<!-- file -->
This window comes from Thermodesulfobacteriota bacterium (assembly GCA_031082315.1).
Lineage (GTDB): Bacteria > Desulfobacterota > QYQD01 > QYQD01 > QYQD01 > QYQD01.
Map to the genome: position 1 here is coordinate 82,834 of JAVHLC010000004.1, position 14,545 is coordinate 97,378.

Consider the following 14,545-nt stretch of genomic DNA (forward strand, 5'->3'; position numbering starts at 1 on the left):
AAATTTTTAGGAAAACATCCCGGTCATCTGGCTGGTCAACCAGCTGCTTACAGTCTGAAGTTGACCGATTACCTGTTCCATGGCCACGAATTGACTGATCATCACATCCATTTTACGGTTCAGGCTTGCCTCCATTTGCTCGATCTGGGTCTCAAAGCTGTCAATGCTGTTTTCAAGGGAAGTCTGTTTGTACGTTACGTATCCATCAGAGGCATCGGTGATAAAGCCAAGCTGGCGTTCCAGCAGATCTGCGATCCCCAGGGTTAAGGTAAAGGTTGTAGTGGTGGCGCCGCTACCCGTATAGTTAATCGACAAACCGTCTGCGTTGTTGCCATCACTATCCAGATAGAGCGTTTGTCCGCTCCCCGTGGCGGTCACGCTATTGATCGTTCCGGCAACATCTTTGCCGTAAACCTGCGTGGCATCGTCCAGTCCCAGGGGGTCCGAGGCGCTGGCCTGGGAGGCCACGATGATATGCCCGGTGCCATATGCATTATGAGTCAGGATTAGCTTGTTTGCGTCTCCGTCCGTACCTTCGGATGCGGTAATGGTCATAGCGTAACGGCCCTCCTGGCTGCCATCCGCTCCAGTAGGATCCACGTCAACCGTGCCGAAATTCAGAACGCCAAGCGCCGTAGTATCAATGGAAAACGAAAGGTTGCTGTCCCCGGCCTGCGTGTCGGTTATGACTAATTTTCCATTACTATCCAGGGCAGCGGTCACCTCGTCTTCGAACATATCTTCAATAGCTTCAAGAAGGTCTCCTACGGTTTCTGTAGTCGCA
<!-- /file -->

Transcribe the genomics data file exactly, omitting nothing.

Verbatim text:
This window comes from Thermodesulfobacteriota bacterium (assembly GCA_031082315.1).
Lineage (GTDB): Bacteria > Desulfobacterota > QYQD01 > QYQD01 > QYQD01 > QYQD01.
Map to the genome: position 1 here is coordinate 82,834 of JAVHLC010000004.1, position 14,545 is coordinate 97,378.

Consider the following 14,545-nt stretch of genomic DNA (forward strand, 5'->3'; position numbering starts at 1 on the left):
AAATTTTTAGGAAAACATCCCGGTCATCTGGCTGGTCAACCAGCTGCTTACAGTCTGAAGTTGACCGATTACCTGTTCCATGGCCACGAATTGACTGATCATCACATCCATTTTACGGTTCAGGCTTGCCTCCATTTGCTCGATCTGGGTCTCAAAGCTGTCAATGCTGTTTTCAAGGGAAGTCTGTTTGTACGTTACGTATCCATCAGAGGCATCGGTGATAAAGCCAAGCTGGCGTTCCAGCAGATCTGCGATCCCCAGGGTTAAGGTAAAGGTTGTAGTGGTGGCGCCGCTACCCGTATAGTTAATCGACAAACCGTCTGCGTTGTTGCCATCACTATCCAGATAGAGCGTTTGTCCGCTCCCCGTGGCGGTCACGCTATTGATCGTTCCGGCAACATCTTTGCCGTAAACCTGCGTGGCATCGTCCAGTCCCAGGGGGTCCGAGGCGCTGGCCTGGGAGGCCACGATGATATGCCCGGTGCCATATGCATTATGAGTCAGGATTAGCTTGTTTGCGTCTCCGTCCGTACCTTCGGATGCGGTAATGGTCATAGCGTAACGGCCCTCCTGGCTGCCATCCGCTCCAGTAGGATCCACGTCAACCGTGCCGAAATTCAGAACGCCAAGCGCCGTAGTATCAATGGAAAACGAAAGGTTGCTGTCCCCGGCCTGCGTGTCGGTTATGACTAATTTTCCATTACTATCCAGGGCAGCGGTCACCTCGTCTTCGAACATATCTTCAATAGCTTCAAGAAGGTCTCCTACGGTTTCTGTAGTCGCA